Lawn mowers under $300?

Looking for a new self-propelled mower for hopefully less than $300. I'll be mostly bagging on a flat lot less than 1/4 acre with lots of turns around shrubs and trees. While performance is important, reliability is the most important consideration. Not being mechanically inclined, I need to know that whatever I get can do the job it's supposed to do without a lot of messing around or running to the repair shop with it, warranty or not.
Any suggestions for reliable mowers in that price range?
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snipped-for-privacy@ymail.com wrote:

You might want to just get one with a mulcher blade too instead of bagging.
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I second that. If your time is worth anything to you, you'll make up $300 in no time by getting a mulcher blade with powerful engine to handle the re-chopping of grass bits.
Plus, you'll save money on fertilizer to some extent.
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On Wed, 13 May 2009 09:16:28 -0700 (PDT), mike

Ditto on that.
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Caesar Romano wrote:

And it works great in the fall to dispose of the leaves. No spending hours with leaf blowers etc. Just grind up the leaves into little bits and they are gone within days.
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wrote:

I run over everything, weeds, sticks, palm berries, leaves, slow pets. It is all fertilizer
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Thanks. My yard has LOTS of weeds and it's always been my impression that mulching will just keep re-seeding them.
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On May 13, 9:36am, snipped-for-privacy@ymail.com wrote:

If your lawn has LOTS of weeds, they're already re-seeding. Take care of the weeds.
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snipped-for-privacy@ymail.com wrote:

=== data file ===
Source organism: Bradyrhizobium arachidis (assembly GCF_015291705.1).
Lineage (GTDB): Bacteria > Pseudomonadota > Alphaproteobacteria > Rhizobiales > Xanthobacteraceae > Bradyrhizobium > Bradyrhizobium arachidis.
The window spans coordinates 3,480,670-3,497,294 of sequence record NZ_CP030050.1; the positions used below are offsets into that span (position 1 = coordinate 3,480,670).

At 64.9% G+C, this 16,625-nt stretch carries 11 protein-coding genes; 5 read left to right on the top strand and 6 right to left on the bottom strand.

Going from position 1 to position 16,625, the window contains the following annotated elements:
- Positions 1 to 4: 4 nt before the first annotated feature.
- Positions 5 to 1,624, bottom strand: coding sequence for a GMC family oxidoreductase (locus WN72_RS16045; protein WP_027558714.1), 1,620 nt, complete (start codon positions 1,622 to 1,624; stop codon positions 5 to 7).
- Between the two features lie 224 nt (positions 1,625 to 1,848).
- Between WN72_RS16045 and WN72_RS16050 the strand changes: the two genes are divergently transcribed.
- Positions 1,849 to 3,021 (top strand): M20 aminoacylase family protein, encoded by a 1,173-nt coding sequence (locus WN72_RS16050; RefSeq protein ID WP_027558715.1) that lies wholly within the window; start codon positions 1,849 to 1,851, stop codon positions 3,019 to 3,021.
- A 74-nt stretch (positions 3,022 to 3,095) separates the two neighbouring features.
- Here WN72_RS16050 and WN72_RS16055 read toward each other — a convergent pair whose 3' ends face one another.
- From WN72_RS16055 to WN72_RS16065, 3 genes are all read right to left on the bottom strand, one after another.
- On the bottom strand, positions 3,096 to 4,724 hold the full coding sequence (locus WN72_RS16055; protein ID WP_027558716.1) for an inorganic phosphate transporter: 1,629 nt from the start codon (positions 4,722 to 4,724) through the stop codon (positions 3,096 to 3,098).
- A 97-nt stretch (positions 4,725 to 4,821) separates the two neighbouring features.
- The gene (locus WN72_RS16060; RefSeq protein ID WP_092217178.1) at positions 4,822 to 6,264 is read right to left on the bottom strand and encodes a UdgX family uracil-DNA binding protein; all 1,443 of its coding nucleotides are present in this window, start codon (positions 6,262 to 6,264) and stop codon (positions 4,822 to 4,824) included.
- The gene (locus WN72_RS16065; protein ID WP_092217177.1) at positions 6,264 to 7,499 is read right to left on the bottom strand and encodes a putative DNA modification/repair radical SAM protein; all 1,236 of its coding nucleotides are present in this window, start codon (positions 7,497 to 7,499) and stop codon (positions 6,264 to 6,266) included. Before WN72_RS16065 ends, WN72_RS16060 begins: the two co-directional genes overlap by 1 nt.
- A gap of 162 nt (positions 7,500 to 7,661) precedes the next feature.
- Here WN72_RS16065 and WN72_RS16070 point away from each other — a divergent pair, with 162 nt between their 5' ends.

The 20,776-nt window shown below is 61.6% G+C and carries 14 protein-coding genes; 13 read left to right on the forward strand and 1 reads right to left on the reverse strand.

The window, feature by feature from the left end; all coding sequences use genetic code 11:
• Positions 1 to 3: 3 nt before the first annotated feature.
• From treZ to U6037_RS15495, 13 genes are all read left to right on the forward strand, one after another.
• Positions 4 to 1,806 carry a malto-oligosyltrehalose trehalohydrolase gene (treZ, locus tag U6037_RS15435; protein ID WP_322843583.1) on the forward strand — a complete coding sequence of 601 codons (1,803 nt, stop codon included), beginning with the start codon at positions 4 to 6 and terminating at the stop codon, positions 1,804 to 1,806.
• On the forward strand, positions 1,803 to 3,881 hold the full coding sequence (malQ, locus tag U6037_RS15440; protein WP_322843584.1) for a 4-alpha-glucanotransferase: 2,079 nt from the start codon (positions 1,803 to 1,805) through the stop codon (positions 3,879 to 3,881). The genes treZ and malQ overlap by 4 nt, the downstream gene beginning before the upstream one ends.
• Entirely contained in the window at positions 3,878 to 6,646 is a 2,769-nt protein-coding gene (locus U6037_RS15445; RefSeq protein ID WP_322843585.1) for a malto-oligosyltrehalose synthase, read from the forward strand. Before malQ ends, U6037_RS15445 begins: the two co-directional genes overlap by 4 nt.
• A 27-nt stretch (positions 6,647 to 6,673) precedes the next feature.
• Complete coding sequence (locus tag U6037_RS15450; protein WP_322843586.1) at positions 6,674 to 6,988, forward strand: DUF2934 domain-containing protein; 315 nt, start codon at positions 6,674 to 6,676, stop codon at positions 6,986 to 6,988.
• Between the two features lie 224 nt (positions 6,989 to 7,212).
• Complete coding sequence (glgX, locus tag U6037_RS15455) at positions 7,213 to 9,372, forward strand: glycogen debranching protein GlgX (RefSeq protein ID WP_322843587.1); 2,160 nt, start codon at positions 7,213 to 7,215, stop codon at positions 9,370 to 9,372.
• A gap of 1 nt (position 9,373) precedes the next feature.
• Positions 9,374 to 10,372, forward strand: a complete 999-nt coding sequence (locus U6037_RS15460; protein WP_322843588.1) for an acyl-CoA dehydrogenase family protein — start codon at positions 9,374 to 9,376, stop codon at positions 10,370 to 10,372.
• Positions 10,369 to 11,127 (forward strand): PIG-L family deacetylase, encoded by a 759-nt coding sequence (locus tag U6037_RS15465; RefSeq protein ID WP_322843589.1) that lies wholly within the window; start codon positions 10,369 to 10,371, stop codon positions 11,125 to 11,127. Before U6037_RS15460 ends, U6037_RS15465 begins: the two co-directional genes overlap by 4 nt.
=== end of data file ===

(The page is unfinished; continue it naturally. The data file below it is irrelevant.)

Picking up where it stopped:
Don't let the weeds get mature enough to go to seed. A mulcher has nothing to do with that.
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On May 13, 11:36am, snipped-for-privacy@ymail.com wrote:

Use weed killer weeds seed anyway, mulching is easiest and best for the lawn. I think most mowers are china made now and cheap in price. In 1973 I bought a 4 hp Toro self propeled for about 350$, last year I bought a 6.75hp Toro self propeled for the same price, 350$. For a motor that will last 2000 hrs get a Honda or 2 stroke Lawn Boy or commercial grade Cub with maybe a Kawasaki engine or commercial grade B&S, my first toro lasted 300 hrs or so, I have no idea on what is quality now in other brands but they dont cost much. OHV should last longer by design.
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wrote:

bagging.
Use weed killer weeds seed anyway, mulching is easiest and best for the lawn. I think most mowers are china made now and cheap in price. In 1973 I bought a 4 hp Toro self propeled for about 350$, last year I bought a 6.75hp Toro self propeled for the same price, 350$. For a motor that will last 2000 hrs get a Honda or 2 stroke Lawn Boy or commercial grade Cub with maybe a Kawasaki engine or commercial grade B&S, my first toro lasted 300 hrs or so, I have no idea on what is quality now in other brands but they dont cost much. OHV should last longer by design.
From the ads I've seen self-propelled mowers start at around $300. Personally I would not want to buy any mower that has a Tecumseh, B&S, or Honda engine. That doesn't leave very much, at least in this price range. Tecumseh used to have a longer proposed engine life than B&S but I doubt that's true these days. I don't particularly like the Honda OHC (GC) engines--just a cheap, crappy engine that says Honda on it. Their OHV engines are pretty good but I don't think I've seen one on a mower. I had a lot more problems with Tecumseh carburators than with B&S. Bottom line for me would be in agreement with ransley to get the OHV engine. I've had good luck with Chinese generic OHV engines. Every bit as good as a Honda OHV (GX) engines, as far as I can tell so far. Some Honda parts even fit, such as the ignition module.
I have a front-wheel drive self-propelled mower and it'll go up fairly steep slopes easily. I have a rear-wheel drive riding mower and it won't go up the same slopes. Based upon this if I was buying a new mower I'd probably go with front-wheel drive. This may be apples and oranges but it's about all I have to go on. In case you are wondering it's a Sears mower with a Tecumseh engine and I put a B&S carburator on it. It was free.
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snipped-for-privacy@ymail.com wrote:

You'll probably get better answers at http://opeonthenet.com/ - but I saw this at Samsclub last week and wondered if it was 1/2 as good as the 10 [?]yr old Honda that I bought used for $100 5 yrs ago.
Any opinions from Honda owners?
If it is 1/4 as good, it is worth $300. I'm in NY so mine sits idle from Oct-May. It lives outside and sometimes I forget to throw a board over it so it becomes entombed in a snowdrift. I don't drain the gas or take any precautions. It starts on the first or second pull every time. I change the oil and sparkplug after the first time I use it in the spring. I've replaced the blades once- and I spent $35 this year for a new bag. Otherwise, I just run it.